Accessories and fit

I do applaud RHA for including the passive filters, because at the $200 level it's simply not a very common thing yet. Many IEM manufacturers would have you purchase significantly more expensive models for the luxury of swappable filters, let alone include three distinct sets of them with your headphones. They're becoming more common, but RHA is still making a big play in the mid-range market for high-end headphones with this addition. You also get 2 sets of foam ear tips, 4 sets of single-flange tips (including 2 sets of medium size), and 2 sets of double-flange tips - my personal favorite for keeping a good seal.


As far as fit, the T10is are a loop-over design that you really do have to loop over. They're fairly heavy, and if you just let them hang you're going to constantly be losing seal. The good news is that RHA's loop-over system is quite excellent. You bend the last few inches of cord going up to the earbud and coil it around the back of your ear, and honestly, I forget the cord is even there. It's sheathed in some very slick but slightly textured plastic, and I've never once had an issue with it. Still, these aren't jogging or workout headphones - the weight means they will get displaced when jostled, but this is true of any headphone pushing into this sort of weight class.


I found the double-flange tips offered the best and most reliable seal with my ears, but your mileage may vary.

Sound isolation is surprisingly good on these headphones, though the world won't simply drown out the moment you put them on, and I would not recommend them as a passive noise-isolation system. When music is playing, though, they're pretty good at keeping the outside out and the music in.


The thread and gasket mechanism for filters seems fairly bulletproof

The inline controls work for basic pause/play on my Nexus 6 and Note 4, but track skip didn't seem to. I'm not sure if an Android-specific version is in the works, though RHA have done that with other models. You can also just opt for the control-less version (the RHA T10) and save yourself $10.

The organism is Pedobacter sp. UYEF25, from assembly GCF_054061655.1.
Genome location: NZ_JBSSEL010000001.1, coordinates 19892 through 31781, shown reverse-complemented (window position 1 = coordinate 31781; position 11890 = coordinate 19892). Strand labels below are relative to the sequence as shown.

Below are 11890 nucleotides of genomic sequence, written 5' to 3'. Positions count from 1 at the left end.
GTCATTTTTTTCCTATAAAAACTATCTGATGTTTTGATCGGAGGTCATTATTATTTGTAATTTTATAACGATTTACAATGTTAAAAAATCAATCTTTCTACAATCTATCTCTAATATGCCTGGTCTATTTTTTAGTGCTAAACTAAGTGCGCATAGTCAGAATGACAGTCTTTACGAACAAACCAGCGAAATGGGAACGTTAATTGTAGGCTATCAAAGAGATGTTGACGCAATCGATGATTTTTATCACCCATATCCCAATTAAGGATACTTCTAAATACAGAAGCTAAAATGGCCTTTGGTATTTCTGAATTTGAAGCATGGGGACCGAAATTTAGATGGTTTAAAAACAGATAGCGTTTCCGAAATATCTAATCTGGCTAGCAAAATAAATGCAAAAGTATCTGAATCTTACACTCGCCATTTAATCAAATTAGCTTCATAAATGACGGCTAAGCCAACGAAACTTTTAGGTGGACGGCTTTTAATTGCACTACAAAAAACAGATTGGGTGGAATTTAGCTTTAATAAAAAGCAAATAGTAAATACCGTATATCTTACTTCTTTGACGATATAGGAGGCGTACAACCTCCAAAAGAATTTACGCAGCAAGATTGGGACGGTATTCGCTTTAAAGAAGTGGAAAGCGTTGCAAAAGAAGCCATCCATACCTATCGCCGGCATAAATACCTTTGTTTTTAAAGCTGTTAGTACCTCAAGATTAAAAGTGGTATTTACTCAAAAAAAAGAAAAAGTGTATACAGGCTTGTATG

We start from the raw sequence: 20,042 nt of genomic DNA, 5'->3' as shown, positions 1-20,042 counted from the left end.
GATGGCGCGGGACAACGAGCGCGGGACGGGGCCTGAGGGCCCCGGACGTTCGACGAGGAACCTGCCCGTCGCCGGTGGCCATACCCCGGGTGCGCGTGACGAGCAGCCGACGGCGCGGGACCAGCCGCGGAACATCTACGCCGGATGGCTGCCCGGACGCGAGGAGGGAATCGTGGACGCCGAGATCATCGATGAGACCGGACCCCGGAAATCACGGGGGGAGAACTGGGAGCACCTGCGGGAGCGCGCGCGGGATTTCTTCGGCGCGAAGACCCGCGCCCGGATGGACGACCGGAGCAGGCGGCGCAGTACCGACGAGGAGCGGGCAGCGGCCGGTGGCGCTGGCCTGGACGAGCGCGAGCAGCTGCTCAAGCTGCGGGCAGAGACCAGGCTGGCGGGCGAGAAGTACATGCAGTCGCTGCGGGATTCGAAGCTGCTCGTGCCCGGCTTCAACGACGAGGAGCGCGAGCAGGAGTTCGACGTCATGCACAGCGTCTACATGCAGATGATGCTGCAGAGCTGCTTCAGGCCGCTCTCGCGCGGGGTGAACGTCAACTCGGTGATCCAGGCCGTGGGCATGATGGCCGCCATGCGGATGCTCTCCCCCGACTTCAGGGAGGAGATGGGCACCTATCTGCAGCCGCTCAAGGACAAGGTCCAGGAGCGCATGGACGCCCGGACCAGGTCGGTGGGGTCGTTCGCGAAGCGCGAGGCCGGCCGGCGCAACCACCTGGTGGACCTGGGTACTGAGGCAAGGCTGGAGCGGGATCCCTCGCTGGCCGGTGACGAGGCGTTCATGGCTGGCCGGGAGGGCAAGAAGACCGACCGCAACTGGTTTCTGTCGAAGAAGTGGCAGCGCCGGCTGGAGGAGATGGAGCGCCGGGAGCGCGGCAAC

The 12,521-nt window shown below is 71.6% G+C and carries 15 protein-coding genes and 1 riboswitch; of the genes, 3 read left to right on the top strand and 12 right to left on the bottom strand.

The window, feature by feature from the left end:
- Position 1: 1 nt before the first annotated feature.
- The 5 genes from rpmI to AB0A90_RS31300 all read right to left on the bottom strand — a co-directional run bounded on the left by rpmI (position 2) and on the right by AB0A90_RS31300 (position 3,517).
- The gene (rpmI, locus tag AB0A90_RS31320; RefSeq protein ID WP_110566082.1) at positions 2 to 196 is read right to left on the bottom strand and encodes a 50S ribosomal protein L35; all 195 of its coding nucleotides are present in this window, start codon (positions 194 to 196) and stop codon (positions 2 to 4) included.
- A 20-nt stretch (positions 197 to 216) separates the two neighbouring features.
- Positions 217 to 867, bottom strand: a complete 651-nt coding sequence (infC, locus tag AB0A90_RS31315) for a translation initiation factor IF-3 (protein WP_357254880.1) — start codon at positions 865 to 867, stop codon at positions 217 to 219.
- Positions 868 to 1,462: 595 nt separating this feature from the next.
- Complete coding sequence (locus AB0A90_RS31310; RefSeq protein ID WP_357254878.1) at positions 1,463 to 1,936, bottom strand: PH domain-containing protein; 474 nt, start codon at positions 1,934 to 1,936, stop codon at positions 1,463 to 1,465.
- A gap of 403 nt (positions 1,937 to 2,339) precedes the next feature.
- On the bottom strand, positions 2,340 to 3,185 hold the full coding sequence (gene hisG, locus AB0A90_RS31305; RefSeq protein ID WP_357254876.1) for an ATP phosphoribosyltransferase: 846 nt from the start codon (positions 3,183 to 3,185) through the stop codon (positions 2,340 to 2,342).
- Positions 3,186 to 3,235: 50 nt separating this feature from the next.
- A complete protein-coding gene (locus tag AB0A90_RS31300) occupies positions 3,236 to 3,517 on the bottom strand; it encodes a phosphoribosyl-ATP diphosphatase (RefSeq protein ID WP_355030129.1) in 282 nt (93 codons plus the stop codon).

My favorite little feature on the T10i, though, has to be the color-coded earbuds. The right earbud has a red band just below the housing, and left has a blue band. I cannot count how many times I've been walking along trying to put in my earbuds and forgotten which one goes on which ear. Looking for a tiny "L" or "R" is a distinctly annoying thing (though the T10is do have such marking for those of us who are colorblind / extremely forgetful), and so I applaud RHA with enthusiasm for this idea.


Unfortunately, I found the RHA T10i to be a rare miss for a company whose products I've generally enjoyed over the years. At $150 and with a very significant re-tune, the T10i might be able to compete well in this market. As they are now, I can't really recommend them. They're overpriced, badly tuned, and the filters don't do enough to fix that (let alone that the bass and reference filters have zero use to me personally in the current tuning). I can definitely see a price drop in their future.

Oftentimes, I feel like I'm in a bass tunnel wearing the T10is, and that's just not a pleasant feeling on your ears. I wanted to like them, because generally I've had such great experiences with RHA, but it's clear to me that this product was either tuned specifically to compete with Beats, or simply could not be tuned in a more pleasant way without making sacrifices in other areas.

It's possible the T10i could be fixed, but as is, they're too compromise-ridden sonically to really be worth your attention. The much cheaper MA750 is probably a better bet, and I do legitimately like that headphone. It offers 97% of the clarity and detail with much less of the overwhelming bass, even if it is still a bit warm and occasionally boomy.